Secondary

Governance of Ombud Schemes

The Short-term Ombudsman’s 2013 annual report contains an interesting perspective on regulation of the various Ombud schemes.

The Financial Sector Regulation Bill originally proposed a so-called single Ombudsman’s structure. This envisaged that all financial services Ombuds, as currently constituted, would fall under one single “Super Ombud”.

As part of this scheme, the sectoral Ombuds who would be responsible purely for dispute resolution, with all other administrative and policy functions being vested in the so-called super Ombudsman. All voluntary Ombudsmen had reservations about this model and those reservations were expressed in a joint memorandum submitted to the National Treasury in July 2013.

In response to this, the new Bill envisages that many of the existing arrangements will remain intact but with additional oversight over Ombudsman schemes being vested in the Financial Services Ombud Schemes Council (“FSOS Council”). Certain aspects of the bill remain a concern for the voluntary Ombuds, and are being addressed in consultation with the National Treasury. It is hoped that finality on the new model will be obtained during the course of 2014.

The proposals regarding the FSOS Council aim to provide better oversight over the various Ombuds, including the setting of norms and standards, monitoring of compliance by the various Ombudsmen schemes with the Financial Services Ombud Schemes Act (“FSOS Act”) and directing co-operation between schemes.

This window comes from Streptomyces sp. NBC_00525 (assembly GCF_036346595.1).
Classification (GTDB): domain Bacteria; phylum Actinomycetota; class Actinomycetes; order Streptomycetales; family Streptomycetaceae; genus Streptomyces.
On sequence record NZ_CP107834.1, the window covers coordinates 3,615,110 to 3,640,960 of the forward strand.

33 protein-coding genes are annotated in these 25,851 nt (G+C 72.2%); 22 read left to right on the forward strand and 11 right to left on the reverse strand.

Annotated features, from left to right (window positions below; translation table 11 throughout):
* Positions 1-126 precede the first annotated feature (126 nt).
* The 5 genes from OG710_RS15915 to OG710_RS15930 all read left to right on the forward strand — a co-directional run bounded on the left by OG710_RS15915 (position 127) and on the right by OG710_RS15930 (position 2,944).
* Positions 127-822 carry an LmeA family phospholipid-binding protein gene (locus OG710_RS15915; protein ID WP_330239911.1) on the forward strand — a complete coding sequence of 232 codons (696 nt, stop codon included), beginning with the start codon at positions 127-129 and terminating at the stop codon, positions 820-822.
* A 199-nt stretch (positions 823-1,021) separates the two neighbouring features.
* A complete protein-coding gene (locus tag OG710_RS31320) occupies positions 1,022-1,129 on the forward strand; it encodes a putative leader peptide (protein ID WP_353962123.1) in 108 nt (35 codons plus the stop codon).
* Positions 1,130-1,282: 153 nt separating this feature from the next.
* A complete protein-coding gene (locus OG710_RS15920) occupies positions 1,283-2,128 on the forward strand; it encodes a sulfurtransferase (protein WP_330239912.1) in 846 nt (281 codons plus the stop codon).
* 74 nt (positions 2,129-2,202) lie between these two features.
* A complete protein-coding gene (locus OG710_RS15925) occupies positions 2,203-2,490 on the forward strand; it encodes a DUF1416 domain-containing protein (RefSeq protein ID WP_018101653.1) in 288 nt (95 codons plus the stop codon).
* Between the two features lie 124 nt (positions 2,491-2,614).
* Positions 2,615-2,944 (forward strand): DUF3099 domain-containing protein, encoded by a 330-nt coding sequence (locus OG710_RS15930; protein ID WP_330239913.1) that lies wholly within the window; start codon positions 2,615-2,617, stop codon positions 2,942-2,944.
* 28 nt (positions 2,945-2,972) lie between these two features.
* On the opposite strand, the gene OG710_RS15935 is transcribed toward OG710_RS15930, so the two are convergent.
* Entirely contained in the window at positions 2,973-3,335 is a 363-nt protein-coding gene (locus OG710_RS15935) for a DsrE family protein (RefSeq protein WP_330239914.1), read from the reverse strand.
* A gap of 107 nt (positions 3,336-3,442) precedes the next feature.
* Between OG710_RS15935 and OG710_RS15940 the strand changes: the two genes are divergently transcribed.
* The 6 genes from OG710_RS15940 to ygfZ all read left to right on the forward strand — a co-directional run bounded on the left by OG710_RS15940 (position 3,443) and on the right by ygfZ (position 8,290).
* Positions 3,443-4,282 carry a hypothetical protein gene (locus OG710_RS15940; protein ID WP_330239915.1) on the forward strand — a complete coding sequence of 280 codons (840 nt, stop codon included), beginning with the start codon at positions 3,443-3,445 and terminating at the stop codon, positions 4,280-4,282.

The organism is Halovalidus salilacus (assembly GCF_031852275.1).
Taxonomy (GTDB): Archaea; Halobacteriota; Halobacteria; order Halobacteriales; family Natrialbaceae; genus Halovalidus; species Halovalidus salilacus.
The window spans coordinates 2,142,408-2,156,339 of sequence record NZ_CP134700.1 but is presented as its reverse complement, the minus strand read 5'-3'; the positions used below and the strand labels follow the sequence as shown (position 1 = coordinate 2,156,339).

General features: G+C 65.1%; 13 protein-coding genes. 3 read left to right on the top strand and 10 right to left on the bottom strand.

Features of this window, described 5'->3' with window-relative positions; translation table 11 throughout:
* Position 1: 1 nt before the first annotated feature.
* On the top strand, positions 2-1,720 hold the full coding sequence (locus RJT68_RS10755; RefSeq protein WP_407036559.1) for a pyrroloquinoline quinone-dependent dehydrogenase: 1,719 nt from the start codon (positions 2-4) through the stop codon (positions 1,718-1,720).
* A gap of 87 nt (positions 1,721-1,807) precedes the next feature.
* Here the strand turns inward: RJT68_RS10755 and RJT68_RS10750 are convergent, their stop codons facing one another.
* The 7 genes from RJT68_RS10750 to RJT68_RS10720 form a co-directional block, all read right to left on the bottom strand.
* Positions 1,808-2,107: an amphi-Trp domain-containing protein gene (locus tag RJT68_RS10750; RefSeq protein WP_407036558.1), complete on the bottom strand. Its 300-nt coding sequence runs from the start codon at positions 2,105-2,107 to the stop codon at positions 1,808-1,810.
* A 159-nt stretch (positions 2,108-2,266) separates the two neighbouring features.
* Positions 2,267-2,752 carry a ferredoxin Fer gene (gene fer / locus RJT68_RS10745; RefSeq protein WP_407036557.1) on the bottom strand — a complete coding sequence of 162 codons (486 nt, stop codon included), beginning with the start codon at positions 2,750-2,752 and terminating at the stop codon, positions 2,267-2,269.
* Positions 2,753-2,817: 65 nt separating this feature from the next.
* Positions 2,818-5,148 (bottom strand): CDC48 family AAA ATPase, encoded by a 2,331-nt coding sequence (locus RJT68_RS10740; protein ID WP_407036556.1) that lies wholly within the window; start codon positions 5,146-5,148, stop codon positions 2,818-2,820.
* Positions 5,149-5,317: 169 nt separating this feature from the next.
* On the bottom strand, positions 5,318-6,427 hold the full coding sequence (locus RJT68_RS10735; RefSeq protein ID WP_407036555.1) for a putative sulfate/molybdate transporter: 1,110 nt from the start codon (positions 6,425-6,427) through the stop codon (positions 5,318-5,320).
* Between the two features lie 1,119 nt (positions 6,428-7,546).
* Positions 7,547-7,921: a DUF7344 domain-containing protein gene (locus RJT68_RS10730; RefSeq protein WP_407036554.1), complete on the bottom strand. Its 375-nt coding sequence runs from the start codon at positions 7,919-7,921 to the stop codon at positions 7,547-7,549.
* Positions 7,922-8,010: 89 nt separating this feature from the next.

The FSOS Council is also likely to facilitate the “delineation of the jurisdictional boundaries between schemes” and enhancing public awareness of the schemes.

We foresee a far bigger role in future for the sectoral Ombuds in integrating the principles of Treating Customers Fairly. Through their liaison with product providers, they are able to discern policy issues, rather than isolated incidents based on a single complaint.

This should also level the playing field as far as advisors are concerned, and possibly lead to shared responsibility when things go wrong, rather than pointing fingers at the intermediary only.

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